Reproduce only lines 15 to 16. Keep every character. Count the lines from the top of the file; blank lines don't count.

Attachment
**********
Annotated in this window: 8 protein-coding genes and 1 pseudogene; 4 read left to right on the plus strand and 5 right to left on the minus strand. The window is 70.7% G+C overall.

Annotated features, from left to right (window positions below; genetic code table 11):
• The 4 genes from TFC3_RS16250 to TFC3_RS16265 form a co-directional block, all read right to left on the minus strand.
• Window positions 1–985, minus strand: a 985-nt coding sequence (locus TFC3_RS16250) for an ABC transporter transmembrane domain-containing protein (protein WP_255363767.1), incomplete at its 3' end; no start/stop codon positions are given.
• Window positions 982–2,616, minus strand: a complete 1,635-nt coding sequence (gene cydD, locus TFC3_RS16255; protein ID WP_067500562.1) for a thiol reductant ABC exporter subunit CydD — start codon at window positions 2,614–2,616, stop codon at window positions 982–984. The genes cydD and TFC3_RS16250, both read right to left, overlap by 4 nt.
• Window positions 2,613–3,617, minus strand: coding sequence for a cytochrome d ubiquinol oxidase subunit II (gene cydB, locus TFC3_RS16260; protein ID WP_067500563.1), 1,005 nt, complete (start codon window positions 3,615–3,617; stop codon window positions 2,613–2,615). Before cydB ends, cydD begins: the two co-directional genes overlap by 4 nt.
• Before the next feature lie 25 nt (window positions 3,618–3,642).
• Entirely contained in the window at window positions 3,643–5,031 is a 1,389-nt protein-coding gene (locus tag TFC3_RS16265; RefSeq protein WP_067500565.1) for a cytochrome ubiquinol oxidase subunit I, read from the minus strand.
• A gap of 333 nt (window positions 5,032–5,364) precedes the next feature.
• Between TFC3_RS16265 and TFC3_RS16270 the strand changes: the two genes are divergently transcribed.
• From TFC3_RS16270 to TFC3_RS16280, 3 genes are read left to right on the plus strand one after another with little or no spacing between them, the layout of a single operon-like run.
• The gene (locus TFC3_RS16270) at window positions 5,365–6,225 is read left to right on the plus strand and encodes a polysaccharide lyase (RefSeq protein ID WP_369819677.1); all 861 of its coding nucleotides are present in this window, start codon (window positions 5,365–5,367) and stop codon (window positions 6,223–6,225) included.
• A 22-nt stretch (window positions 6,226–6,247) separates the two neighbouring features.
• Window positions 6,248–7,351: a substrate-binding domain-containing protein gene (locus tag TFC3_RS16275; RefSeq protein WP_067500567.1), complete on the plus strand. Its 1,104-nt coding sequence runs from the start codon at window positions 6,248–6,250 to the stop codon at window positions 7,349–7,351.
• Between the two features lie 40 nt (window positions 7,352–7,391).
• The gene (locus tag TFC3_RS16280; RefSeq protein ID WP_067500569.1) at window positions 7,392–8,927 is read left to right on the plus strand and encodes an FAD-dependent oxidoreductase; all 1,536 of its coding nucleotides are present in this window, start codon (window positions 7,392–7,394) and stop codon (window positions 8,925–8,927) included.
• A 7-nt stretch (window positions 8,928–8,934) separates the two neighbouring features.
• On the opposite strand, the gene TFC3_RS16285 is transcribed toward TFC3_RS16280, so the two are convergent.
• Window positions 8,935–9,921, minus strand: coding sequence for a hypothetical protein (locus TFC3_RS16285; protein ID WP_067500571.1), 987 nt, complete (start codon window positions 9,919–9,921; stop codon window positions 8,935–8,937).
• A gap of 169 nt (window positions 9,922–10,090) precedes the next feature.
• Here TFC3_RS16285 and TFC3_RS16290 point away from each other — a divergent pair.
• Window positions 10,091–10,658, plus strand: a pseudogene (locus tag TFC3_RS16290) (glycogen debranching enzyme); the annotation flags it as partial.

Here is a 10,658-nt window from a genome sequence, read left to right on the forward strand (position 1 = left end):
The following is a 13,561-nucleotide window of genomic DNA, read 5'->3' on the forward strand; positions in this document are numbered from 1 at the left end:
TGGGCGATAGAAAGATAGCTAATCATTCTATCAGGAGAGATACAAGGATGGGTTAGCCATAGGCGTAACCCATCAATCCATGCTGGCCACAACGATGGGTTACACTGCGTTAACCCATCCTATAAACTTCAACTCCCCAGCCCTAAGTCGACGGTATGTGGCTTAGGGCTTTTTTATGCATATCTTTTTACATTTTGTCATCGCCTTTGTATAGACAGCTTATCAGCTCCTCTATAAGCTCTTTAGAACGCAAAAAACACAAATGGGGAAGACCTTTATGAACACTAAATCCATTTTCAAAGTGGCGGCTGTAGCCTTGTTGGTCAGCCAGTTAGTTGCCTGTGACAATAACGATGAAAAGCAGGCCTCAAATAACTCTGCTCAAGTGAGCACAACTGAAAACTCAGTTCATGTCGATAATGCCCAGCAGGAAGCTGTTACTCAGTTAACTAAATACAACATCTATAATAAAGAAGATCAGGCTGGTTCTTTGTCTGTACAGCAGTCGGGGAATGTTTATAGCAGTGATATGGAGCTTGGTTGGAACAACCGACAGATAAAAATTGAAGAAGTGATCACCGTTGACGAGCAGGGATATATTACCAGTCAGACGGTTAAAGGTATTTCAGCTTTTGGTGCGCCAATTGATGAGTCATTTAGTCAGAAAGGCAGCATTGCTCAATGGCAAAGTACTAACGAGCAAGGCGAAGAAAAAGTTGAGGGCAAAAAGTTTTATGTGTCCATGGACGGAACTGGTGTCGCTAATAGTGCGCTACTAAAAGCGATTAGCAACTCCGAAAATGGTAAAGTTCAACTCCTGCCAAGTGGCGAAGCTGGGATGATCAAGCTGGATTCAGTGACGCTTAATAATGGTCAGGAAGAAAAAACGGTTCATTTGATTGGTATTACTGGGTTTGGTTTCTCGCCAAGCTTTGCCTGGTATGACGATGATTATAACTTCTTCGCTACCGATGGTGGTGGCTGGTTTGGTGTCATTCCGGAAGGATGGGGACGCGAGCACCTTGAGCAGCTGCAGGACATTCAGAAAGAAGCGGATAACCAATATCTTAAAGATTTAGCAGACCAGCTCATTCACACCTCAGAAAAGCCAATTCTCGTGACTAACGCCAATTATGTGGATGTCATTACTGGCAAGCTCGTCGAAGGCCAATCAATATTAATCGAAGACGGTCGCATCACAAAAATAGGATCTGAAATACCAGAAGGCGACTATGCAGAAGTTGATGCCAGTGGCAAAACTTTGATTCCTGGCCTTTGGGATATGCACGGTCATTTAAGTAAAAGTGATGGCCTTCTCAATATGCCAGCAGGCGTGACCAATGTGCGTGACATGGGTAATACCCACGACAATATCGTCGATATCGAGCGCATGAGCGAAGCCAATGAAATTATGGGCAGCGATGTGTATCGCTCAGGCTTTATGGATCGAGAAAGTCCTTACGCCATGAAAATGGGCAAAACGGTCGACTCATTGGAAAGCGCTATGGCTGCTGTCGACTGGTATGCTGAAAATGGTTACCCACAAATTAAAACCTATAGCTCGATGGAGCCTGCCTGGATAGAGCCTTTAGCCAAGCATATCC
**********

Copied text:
• Between the two features lie 40 nt (window positions 7,352–7,391).
• The gene (locus tag TFC3_RS16280; RefSeq protein ID WP_067500569.1) at window positions 7,392–8,927 is read left to right on the plus strand and encodes an FAD-dependent oxidoreductase; all 1,536 of its coding nucleotides are present in this window, start codon (window positions 7,392–7,394) and stop codon (window positions 8,925–8,927) included.